You’ve probably noticed that I haven’t posted as much in the last while. I’m not exactly sure what’s all been keeping me from blogging, but this has been one of them:
Ru is the début novel of Saigon-born, Montreal-based writer Kim Thúy. It isn’t a very long book (145 pages) and not even all the pages are full of text (the chapters are more like vignettes that read like prose poems). Normally I’d read something like this in about a week, but it took me oh at least 3 times that long because I wanted to read it in the original French. (some French words are éparpillé [scattered] throughout this post so I can try retaining them!).
Ru reads like a memoir, recounting Thúy’s refugee journey at ten years of age, along with her family, from their palatial residence in Vietnam to Canada in 1979. She was a child of war, born during the Tet Offensive. (I didn’t know anything about the Vietnam War before reading this, so I also got a history and cultural lesson all in one). Before arriving in Canada, her family spent several months in a refugee camp in Malaysia. Mixed in this narrative that switches between past and present, memory and history, are vignettes of Thúy returning to her homeland as an adult to work with people from the communist north and capitalist south.
I know I didn’t catch every nuance, but even with my intermediate French, I can say this book is beautiful. In this CBC video interview, Thúy talks about loving words—how her first motivation for the book was to spend time with words. That certainly comes through. I’ve always loved the French language and this book only deepened that affection, which is why I’m going to concentrate primarily on her language in this “review.”
What works so well (and why I could read the book) is because the sentences aren’t complicated or grandiose (though some are long and undulating). She’s not trying hard to be lyrical or emotional. The narrator, in fact, almost has a détachement [detachment] when she describes certain memories, even harrowing ones like a little boy’s death and a mother’s loss. But she’s not aloof with an “I’m too cool to care” attitude. Her prose is simply unadorned, stripped of embellishments and red herrings so the work is on the reader to sort out how we feel. Dépouiller [to strip, skin, undress] is a verb that appears in her story a lot, and it’s a good word to describe her prose. It also fits her journey—stripped of her home, her possessions, her culture, her language that became inutile [useless] once she landed in Granby, Quebec. In fact, Thúy talks about how as a child, she spoke very little, sometimes not all. Her cousin spoke for her, and she was her ombre [shadow].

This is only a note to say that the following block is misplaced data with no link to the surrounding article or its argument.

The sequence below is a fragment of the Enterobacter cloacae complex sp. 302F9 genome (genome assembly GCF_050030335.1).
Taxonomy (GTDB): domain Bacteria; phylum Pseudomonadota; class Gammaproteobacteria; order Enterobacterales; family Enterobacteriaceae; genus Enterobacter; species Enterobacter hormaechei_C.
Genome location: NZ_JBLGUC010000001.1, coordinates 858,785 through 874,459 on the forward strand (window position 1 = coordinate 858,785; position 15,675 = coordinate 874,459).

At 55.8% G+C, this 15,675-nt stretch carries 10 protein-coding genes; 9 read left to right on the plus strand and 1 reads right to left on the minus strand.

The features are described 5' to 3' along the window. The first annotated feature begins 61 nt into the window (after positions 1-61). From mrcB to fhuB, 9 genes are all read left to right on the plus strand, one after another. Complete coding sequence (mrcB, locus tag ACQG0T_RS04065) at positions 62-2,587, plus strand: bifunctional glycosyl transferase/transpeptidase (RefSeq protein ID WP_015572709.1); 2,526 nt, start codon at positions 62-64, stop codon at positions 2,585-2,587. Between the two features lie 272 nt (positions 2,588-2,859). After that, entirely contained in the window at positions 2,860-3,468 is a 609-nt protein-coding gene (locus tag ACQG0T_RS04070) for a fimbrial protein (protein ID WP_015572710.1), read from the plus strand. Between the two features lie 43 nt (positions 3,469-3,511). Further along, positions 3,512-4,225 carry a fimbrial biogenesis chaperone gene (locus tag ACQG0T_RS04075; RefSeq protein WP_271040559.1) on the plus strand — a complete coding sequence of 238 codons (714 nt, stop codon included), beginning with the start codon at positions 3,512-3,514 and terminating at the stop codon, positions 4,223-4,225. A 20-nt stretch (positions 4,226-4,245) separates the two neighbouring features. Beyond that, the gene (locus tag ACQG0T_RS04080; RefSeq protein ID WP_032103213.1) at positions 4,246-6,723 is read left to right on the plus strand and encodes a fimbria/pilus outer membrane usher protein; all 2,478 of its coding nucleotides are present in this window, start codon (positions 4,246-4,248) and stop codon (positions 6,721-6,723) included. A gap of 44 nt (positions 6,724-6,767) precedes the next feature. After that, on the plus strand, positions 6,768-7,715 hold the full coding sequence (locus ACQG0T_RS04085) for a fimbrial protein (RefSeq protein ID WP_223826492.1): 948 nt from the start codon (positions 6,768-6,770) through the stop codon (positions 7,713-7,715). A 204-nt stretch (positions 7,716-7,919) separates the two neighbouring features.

This witty Vietnamese saying sums up her unadorned life and choice to not own too much stuff:
Seuls ceux qui ont des cheveux longs ont peur, car personne ne peut tirer les cheveux de celui qui n’en a pas.
Only those with long hair are afraid, because no one can pull the hair of those who don’t have any.
Thúy gives tribute to her hybrid identity (Vietnamese and Québecoise) in the epigraph of the novel where she defines what “ru” means:
En français, ru signifie <<petit ruisseau>> et, au figuré, <<écoulement (de larmes, de sang, d’argent)>>. En vietnamien, ru signifie <<berceuse>>, <<bercer>>.
In French, “rue” means a small stream, and figuratively, a flow (of tears, of blood, or money). In Vietnamese, “ru” means lullaby, to lull.
The book reads as one long “ru” or flow of words. You get a sense of this intention when you read her comments in this Globe and Mail article:
“I didn’t choose to write it or not to write it, or to structure it in any specific way,” she says. “I just wrote, and I followed its internal rhythm. For me it’s one breath.”
(Side note to aspiring writers: what a breath of fresh air to see a book can win awards like the Governor General’s without having a structure!) The book’s description on the Random House website of the English translation plays more on the metaphoric meaning of ru: “the flow of a life on the tides of unrest and on to more peaceful waters.”
One thing I found myself paying attention to while reading is how many French verbs are taken from their nouns. For example, broom is un balai and to sweep is balayer. Piano is the same in French but the verb to tinkle on the ivories? Pianoter. How sensible is that? My new favourite French verb is papilloner, taken from the noun papillon, which is a butterfly. So what does papilloner mean? To flit from one thing to another. And that also describes how Thúy flits from memory to memory. The book is really one long game of word association where an image like an anchor or red leather will close out one vignette and open the next, even if only loosely.
Here’s an example of her beautiful language. She’s describing her Vietnamese neighbour in Quebec who survived, through writing, the horror of the reeducation camps operated by the Communist government after the Vietnam War:
Sans l’écriture, il n’aurait pas entendu aujourd’hui la neige fondre, les feuilles pousser et les nuages se promener. Il n’aurait pas non plus vu le cul-de-sac d’une pensée, la dépouille d’une étoile ou la texture d’une virgule.
Without writing, he wouldn’t have heard today the snow melt, the leaves grow, and the clouds go for a walk. He wouldn’t have seen the cul de sac of a thought, the remains of a star, or the texture of a comma.
There are so many evocative lines and reflective anecdotes that I want to gather from this book and share with you (but that might take me another 3 weeks!) Apparently the English translation by Sheila Fischman does it very good justice too.
And how winsome is she when she talks? Soft and rhythmic, comme une berceuse.